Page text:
Anybody else's future I don't know about you but I'm worried about To my left and right.Well that's I mean that's a sociologist say that's the it's a function ofclass planning ahead as a function of you know poor people planned for Saturday night richpeople plan for three generations. So thatby that measure also when there were protests and we need to counter that tobegin to have the courage to look forward and plan forward. And as apreparation I suggest that the people who are into this I mean not everybody is but Iread the mail utopians it removes your humility.I had to re read Plato for her research for something not all but some.And I had read. Plato when I was in college with this fantastic all you knowwhile I'm reading a great book. Really. So I readparts over again and I discovered he's really not very good I mean it's the style was poor the logic is
lacking.And we really need to begin to have the confidence to tothink forward.Well you recently wrote a forward to lock fast else book.What do you feel about men's liberation do you feel that some men are having second thoughts about theprice of power.Yeah I think so I think there are. We have one man.That's ok usually you get to women at the end.There are a few women who are beginning to really question from their ownself-interest which is I think what makes it healthy. The masculinemystique. It's a it's a prison even though it's a big richwell-lit prison and sometimes it's still a prison and they're beginning to questionthat not to say to women let me help you. You know like a kind of white liberal butto really look at it from their own self-interested point of view and see theways in which they have been deprived of their full natures of their full lives
by this idea of what is and isn't masculine and Mark is one I think the book.Is very good and and I'm glad to see it's been reviewed well by menand women and I weren't terribly receptive to the whole thing.I'm talking Well I think it depends how it's done. You know I mean it can it can.And what the motive is because there's there's a lot of very. It's exactly like thewhite liberals of the civil rights movement you know people who would rather come and say let me helpyou then I have really changed the law I'm sorry.Thank you very much for calling. Thank you. Thank you for watching. See you next week.Reduction in funding provided by public television stations. The Ford Foundationand the Corporation for Public Broadcasting.
You know maybe you.And they're beginning to question that not to say to women let me help you. You know like a kind of white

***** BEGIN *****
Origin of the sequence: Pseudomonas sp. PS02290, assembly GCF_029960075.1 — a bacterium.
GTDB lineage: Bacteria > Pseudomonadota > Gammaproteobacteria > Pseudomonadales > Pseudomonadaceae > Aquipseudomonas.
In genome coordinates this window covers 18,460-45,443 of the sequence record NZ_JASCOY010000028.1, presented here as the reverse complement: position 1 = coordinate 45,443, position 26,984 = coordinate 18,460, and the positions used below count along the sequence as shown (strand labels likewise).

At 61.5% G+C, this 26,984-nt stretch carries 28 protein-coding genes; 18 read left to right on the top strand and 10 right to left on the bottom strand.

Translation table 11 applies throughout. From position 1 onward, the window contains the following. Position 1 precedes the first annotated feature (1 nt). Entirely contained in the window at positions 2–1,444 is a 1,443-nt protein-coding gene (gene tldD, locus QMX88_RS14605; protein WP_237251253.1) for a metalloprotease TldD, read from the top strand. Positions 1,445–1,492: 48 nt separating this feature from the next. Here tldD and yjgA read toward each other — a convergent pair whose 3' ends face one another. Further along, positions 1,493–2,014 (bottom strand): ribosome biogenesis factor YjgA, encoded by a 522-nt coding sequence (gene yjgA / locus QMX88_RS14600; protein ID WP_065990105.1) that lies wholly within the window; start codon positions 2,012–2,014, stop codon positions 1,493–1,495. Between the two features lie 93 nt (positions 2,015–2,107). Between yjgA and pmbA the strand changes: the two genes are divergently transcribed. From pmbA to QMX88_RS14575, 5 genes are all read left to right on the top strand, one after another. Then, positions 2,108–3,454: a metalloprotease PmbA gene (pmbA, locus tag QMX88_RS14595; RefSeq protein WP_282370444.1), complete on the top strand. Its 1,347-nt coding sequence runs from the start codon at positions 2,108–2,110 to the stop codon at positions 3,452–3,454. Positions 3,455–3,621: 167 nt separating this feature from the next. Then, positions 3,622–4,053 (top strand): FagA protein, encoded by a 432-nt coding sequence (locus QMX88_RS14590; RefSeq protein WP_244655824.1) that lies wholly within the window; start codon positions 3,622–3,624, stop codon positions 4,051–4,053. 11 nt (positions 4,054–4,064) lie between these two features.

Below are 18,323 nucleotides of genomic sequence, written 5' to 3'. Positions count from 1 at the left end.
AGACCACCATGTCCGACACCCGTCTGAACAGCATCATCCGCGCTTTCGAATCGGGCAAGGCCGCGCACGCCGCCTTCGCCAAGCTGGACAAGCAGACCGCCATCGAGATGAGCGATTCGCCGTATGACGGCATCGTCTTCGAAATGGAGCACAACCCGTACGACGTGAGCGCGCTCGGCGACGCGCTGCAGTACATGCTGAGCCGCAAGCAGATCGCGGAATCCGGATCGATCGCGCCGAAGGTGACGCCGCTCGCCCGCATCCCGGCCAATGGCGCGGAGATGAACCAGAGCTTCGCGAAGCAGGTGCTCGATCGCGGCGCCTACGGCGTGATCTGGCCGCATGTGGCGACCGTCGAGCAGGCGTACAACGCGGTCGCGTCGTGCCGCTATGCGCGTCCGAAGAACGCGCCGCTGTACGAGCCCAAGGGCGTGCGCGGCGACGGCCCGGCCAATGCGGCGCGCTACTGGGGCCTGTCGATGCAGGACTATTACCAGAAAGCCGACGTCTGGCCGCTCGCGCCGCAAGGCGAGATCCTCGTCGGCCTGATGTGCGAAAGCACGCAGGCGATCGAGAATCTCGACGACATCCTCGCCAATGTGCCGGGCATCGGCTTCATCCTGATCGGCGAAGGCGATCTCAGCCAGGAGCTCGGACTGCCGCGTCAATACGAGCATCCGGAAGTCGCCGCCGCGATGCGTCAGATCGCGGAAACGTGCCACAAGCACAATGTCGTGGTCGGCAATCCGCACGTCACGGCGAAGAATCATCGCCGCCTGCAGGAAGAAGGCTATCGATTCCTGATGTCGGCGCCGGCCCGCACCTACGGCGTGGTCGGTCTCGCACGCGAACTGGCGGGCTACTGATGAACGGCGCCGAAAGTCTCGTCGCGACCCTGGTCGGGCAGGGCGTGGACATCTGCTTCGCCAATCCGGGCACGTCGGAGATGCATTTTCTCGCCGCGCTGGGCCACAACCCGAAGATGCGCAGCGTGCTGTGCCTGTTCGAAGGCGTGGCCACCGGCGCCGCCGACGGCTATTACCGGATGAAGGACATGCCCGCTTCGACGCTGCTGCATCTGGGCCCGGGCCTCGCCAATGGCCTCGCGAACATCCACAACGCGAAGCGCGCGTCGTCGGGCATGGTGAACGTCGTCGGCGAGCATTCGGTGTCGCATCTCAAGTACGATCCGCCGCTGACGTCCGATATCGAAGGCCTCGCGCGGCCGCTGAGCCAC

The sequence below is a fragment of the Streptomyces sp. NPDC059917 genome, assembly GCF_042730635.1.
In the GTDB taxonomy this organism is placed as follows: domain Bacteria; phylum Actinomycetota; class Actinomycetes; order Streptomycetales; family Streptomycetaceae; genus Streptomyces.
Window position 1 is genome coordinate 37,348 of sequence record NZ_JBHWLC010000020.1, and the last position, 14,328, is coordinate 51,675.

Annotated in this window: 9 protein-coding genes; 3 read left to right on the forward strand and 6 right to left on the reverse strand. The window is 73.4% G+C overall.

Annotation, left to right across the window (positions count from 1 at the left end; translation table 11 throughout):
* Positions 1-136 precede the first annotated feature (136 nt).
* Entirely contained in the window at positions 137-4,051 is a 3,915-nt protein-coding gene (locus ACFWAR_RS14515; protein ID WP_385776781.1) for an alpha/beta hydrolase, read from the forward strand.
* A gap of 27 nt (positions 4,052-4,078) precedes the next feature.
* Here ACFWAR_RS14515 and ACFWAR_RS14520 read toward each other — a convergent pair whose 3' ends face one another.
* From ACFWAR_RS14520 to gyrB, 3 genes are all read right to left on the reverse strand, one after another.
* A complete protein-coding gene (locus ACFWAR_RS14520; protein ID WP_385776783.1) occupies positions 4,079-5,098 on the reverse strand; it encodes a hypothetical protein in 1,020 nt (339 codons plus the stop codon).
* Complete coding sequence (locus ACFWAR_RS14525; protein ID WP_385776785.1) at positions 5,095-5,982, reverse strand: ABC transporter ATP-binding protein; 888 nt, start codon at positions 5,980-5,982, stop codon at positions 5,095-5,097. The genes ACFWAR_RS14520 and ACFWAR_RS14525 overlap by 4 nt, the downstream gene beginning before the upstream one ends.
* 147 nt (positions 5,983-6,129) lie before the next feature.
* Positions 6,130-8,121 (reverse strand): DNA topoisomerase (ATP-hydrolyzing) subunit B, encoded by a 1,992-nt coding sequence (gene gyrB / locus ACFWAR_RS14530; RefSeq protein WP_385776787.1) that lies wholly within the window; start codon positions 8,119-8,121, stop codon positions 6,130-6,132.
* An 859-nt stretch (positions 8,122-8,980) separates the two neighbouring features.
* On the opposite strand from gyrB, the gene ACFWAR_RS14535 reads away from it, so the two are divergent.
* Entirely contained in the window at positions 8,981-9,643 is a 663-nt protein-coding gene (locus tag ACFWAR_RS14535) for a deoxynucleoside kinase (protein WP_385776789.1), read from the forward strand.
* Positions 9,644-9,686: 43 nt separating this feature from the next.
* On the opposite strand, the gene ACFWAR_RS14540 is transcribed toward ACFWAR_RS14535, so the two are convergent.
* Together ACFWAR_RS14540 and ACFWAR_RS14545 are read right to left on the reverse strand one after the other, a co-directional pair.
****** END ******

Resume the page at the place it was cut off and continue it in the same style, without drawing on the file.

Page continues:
liberal but two to really look at it from their ownself-interested point of view and see the ways in which they have been deprived of their formnatures of their full lives by this idea of what is and isn't masculine and Mark isone I think the the book is very good and and I'm I'm glad to seeit's been reviewed well by man.That's a lot of women and I weren't terribly receptive to the whole thing of talkingWell I think it depends how it's done.You know I mean it can it it can. And what the motive is because of thosethere's a lot of very. It's exactly like the white liberals of of the civil rights movement youknow people who would rather come and say let me help you with that I have really changed a lot I'm sorry.Thank you very much for calling.Thank you thank you for watching see you next week.Look you can link provided by public television station painter you can
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A Conversation with Gloria Steinem
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This episode features a conversation with Gloria Steinem. She is a writer, co-founder and editor of Ms. Magazine and a member of the advisory board of the National Women's Political Caucus.
Woman is a talk show featuring in-depth conversations exploring issues affecting the lives of women.
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Director: George, Will
Guest: Steinem, Gloria
Host: Elkin, Sandra
Producer: Elkin, Sandra
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Identifier: WNED 04327 (WNED-TV)
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Generation: Master
Duration: 00:26:26
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Chicago: “Woman; A Conversation with Gloria Steinem,” 1974-12-05, WNED, American Archive of Public Broadcasting (WGBH and the Library of Congress), Boston, MA and Washington, DC, accessed May 20, 2019,
MLA: “Woman; A Conversation with Gloria Steinem.” 1974-12-05. WNED, American Archive of Public Broadcasting (WGBH and the Library of Congress), Boston, MA and Washington, DC. Web. May 20, 2019. <>.
APA: Woman; A Conversation with Gloria Steinem. Boston, MA: WNED, American Archive of Public Broadcasting (WGBH and the Library of Congress), Boston, MA and Washington, DC. Retrieved from